Has your career trajectory followed the path you had expected when you started graduate school?

No. When I started grad school, I thought I wanted to teach and have a small lab at a primarily undergraduate institution. About halfway through grad school, I realized the research questions in which I was interested were not conducive to a primarily undergraduate environment. I also wasn’t interested enough in research to pursue an R1 faculty position. I had the papers, fellowships, etc. to support pursuit of this path, and I had a fabulous grad school mentor and overall experience. However, my heart wasn’t into a long-term career in research. So, I started doing informational interviews and researching other career paths.

Is there anything about your current job that you had not expected before you were hired?

I was not sure if I would like the people management part of this job (or if I would be good at it). However, I’ve really enjoyed this aspect. I can’t say if I’m good at it or not though!

Are there any particular skills or experiences you wish you had before you started?

In hindsight, I wish I had more program evaluation experience, especially in statistics. This isn’t necessary for my current position, as I seek out collaborators, but it would be helpful.

How do you spend an average workday?

I spend about 10-15% of my time away from the office—either in downtown D.C. or traveling on behalf of the society. I represent the ASBMB at various education-focused events (e.g., National Academies’ meetings) and lead career workshops, among other events. When I’m in the office, I spend the majority of my time on the computer. Managing volunteer work is a major part of my job, so I spend a fair amount of time on teleconference calls and email conversations. I also meet with my employees to discuss their projects and with other staff members to coordinate various aspects of my projects (e.g., marketing). Finally, I spend a substantial amount of time working on the projects themselves. For example, I draft slides for a workshop, write an IRB exemption application to collect survey data or prepare a flyer for event promotion.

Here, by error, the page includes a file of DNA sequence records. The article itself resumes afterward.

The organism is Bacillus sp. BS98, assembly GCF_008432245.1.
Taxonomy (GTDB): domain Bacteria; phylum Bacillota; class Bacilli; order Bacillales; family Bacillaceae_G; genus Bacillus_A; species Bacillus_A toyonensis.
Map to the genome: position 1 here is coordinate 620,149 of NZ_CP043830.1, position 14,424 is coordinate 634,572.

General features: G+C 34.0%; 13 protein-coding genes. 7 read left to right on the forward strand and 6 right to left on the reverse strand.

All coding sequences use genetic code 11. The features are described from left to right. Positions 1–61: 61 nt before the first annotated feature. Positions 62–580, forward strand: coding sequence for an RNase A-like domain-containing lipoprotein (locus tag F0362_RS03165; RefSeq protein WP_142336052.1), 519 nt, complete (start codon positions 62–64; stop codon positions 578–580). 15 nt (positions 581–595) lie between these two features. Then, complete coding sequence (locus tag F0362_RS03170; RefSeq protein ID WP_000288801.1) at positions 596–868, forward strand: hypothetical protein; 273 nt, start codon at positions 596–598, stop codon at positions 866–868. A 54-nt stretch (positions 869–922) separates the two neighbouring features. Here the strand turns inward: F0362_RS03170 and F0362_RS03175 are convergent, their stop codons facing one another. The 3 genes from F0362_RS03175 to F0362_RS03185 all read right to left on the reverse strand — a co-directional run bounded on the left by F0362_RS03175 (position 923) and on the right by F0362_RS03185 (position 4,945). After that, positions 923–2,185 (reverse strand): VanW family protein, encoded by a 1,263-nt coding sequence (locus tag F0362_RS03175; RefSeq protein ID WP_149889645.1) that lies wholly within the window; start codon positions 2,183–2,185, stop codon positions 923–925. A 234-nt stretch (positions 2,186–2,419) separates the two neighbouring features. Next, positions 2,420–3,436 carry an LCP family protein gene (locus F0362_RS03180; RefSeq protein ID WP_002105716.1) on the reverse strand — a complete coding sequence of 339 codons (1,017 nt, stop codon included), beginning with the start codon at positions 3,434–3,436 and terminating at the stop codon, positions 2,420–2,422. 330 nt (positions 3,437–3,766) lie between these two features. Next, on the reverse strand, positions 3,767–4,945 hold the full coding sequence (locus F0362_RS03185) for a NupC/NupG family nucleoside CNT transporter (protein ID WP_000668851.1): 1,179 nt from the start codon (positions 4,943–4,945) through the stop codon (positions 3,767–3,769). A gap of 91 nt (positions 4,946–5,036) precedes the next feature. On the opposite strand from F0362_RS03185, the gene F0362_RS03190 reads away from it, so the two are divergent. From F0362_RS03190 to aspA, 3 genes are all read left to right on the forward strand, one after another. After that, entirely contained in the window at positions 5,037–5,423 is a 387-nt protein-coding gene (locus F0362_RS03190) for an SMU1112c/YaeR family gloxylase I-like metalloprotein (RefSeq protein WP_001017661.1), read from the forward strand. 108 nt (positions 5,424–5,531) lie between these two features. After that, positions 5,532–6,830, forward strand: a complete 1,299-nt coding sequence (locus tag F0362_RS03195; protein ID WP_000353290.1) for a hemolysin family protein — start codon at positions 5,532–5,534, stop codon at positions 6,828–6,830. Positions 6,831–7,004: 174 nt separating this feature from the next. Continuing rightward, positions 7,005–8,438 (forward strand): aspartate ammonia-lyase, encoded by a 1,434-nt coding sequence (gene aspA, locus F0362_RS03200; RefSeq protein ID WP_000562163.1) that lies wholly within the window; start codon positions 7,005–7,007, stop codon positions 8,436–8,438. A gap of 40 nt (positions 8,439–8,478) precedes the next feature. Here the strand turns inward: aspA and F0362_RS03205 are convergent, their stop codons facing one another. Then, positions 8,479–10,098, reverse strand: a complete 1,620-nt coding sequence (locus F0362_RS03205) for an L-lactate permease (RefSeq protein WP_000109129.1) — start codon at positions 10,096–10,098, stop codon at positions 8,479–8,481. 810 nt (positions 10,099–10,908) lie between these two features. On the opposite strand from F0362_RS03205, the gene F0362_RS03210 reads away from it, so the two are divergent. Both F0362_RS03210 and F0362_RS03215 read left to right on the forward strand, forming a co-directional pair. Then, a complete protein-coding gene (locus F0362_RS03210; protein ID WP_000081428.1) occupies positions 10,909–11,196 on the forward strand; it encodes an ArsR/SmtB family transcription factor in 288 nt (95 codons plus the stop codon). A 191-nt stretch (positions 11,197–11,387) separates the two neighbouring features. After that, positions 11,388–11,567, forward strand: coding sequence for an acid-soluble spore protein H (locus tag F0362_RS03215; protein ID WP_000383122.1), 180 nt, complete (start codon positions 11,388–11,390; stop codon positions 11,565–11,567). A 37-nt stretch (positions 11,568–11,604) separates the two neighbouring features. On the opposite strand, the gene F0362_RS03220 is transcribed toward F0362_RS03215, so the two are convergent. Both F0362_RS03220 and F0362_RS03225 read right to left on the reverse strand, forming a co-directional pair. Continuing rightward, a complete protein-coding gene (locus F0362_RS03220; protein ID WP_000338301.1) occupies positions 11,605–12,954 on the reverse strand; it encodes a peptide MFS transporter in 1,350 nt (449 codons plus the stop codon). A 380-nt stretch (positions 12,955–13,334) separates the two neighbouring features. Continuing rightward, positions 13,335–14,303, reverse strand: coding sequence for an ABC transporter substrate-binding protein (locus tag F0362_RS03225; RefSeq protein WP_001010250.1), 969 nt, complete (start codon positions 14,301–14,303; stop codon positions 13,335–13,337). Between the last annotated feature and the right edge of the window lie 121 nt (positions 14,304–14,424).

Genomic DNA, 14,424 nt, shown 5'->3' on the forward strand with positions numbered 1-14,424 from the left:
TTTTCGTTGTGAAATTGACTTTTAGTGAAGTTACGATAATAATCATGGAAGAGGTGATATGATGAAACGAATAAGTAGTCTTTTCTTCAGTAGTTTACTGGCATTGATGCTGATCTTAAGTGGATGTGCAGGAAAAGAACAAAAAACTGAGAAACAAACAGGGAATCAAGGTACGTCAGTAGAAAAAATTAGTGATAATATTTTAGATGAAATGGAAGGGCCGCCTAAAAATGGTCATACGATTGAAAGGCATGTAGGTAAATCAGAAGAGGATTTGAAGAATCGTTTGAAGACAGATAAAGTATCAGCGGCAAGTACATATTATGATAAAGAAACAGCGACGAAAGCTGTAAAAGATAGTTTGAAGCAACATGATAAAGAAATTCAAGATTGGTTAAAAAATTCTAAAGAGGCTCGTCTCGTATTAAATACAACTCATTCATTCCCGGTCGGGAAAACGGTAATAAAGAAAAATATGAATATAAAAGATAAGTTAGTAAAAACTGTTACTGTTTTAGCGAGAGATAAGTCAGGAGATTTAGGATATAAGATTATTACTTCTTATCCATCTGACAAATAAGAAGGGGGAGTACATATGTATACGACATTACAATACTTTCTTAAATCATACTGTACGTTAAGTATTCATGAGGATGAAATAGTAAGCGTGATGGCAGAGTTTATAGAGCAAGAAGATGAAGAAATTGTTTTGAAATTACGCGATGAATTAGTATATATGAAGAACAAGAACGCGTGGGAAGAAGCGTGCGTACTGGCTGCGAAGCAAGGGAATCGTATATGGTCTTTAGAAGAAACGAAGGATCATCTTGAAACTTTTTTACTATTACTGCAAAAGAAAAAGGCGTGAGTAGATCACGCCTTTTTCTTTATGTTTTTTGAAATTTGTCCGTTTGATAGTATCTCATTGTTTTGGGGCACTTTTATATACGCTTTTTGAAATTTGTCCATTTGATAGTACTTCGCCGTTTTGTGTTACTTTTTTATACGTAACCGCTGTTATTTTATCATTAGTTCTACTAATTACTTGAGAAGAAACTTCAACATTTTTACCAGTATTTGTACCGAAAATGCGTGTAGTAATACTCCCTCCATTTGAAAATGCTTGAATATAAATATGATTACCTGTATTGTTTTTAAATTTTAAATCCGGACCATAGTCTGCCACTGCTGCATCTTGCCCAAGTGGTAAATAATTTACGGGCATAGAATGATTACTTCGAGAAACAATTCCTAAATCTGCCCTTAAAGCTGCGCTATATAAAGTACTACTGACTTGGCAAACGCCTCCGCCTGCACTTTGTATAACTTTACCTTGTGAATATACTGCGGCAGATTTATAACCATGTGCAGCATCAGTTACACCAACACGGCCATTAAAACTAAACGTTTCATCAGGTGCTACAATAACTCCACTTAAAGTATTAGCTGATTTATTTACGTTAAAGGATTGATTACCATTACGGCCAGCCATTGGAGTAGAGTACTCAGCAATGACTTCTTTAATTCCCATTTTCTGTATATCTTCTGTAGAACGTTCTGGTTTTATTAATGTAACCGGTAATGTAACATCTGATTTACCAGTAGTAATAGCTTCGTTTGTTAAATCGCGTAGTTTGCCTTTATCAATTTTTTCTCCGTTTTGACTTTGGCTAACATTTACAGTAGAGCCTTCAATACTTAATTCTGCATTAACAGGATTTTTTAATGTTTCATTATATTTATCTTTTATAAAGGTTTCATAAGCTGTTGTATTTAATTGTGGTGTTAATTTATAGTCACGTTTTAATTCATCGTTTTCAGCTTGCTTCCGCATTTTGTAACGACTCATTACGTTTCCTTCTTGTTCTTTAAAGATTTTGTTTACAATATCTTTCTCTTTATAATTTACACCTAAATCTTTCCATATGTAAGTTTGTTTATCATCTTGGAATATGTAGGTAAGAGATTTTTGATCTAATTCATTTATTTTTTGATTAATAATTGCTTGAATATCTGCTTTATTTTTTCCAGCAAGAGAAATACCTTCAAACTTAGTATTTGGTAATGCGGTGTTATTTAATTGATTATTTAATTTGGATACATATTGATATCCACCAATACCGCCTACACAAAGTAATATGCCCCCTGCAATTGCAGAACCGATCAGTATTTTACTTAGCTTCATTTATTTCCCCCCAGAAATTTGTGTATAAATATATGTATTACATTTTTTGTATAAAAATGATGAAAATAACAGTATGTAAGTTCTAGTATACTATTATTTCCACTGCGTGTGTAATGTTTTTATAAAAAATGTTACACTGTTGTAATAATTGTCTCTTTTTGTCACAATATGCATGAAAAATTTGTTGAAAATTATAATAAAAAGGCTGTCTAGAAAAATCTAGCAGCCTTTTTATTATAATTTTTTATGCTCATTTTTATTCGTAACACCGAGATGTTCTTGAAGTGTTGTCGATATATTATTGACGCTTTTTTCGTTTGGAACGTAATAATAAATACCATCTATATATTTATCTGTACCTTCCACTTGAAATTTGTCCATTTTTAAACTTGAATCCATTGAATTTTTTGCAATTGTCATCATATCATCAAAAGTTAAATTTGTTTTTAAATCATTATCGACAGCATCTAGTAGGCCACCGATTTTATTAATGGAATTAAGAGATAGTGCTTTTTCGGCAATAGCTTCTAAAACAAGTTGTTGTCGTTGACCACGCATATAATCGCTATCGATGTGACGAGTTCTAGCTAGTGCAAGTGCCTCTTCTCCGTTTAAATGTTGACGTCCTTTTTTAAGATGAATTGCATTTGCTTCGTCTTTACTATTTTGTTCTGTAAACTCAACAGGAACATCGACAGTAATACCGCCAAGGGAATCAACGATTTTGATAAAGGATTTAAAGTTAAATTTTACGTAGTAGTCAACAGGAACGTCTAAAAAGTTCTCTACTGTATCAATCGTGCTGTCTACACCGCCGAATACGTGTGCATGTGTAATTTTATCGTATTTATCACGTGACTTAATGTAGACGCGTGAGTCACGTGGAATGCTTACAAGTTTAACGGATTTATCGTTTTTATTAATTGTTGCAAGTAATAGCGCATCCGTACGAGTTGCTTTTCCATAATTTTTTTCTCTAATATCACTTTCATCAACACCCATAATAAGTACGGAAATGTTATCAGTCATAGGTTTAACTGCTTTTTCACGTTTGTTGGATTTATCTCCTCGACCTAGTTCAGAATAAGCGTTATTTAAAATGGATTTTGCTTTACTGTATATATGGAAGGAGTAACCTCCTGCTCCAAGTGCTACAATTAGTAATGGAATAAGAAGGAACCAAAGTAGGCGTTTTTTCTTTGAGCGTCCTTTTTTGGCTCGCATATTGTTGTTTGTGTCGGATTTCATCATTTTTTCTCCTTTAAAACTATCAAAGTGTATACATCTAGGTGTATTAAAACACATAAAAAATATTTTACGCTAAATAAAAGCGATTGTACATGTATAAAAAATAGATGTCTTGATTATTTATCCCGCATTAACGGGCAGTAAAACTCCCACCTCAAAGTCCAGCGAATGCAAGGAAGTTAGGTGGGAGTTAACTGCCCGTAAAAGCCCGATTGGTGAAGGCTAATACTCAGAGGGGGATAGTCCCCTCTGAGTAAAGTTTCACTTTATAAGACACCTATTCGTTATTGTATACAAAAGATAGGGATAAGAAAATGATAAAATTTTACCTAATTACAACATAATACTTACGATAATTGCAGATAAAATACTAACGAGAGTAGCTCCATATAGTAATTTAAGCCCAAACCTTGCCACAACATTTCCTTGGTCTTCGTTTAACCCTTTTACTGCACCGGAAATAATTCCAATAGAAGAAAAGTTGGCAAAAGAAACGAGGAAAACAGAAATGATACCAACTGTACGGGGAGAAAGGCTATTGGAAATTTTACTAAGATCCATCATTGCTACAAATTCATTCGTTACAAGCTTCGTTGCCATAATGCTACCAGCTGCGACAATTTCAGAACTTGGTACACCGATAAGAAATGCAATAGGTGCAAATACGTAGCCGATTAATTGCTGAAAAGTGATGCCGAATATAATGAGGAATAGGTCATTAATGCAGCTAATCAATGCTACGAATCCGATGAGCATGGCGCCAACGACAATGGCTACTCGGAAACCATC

What do you like the most about your work?

I really like that each day is different. I always have several projects on which I’m working, and they’re usually diverse.

What do you find the most challenging about your work?

Member volunteers are critical to my work. Without their hard work and expert knowledge, these projects would not be feasible. However, coordinating many different people who have differing opinions and different schedules can be challenging.

What skills do you think are absolutely essential for your position?

Excellent communication skills—both written and oral.

Do you think it helps to have a certain personality to do the work you do?

I think any personality can adapt to be successful, but it certainly helps to be interested in working with and meeting new people. You don’t necessarily have to be “outgoing,” but I think it would be difficult to be a total introvert in this particular position.

At any point, do you regret not having pursued a career in the academic field?

No, never. I really enjoy my career path and this position. I get to work on projects in which I’m interested, use my best skills, and I have a wonderful work-life balance.

What advice would you give to someone looking for a position like yours?

Talk to other people in positions like mine. Networking is key. If you do, you’ll find out about jobs sooner and have a better idea what hiring managers are seeking in candidates.

This blog post presented by COMPASS, ASCB’s Committee for Postdocs and Students).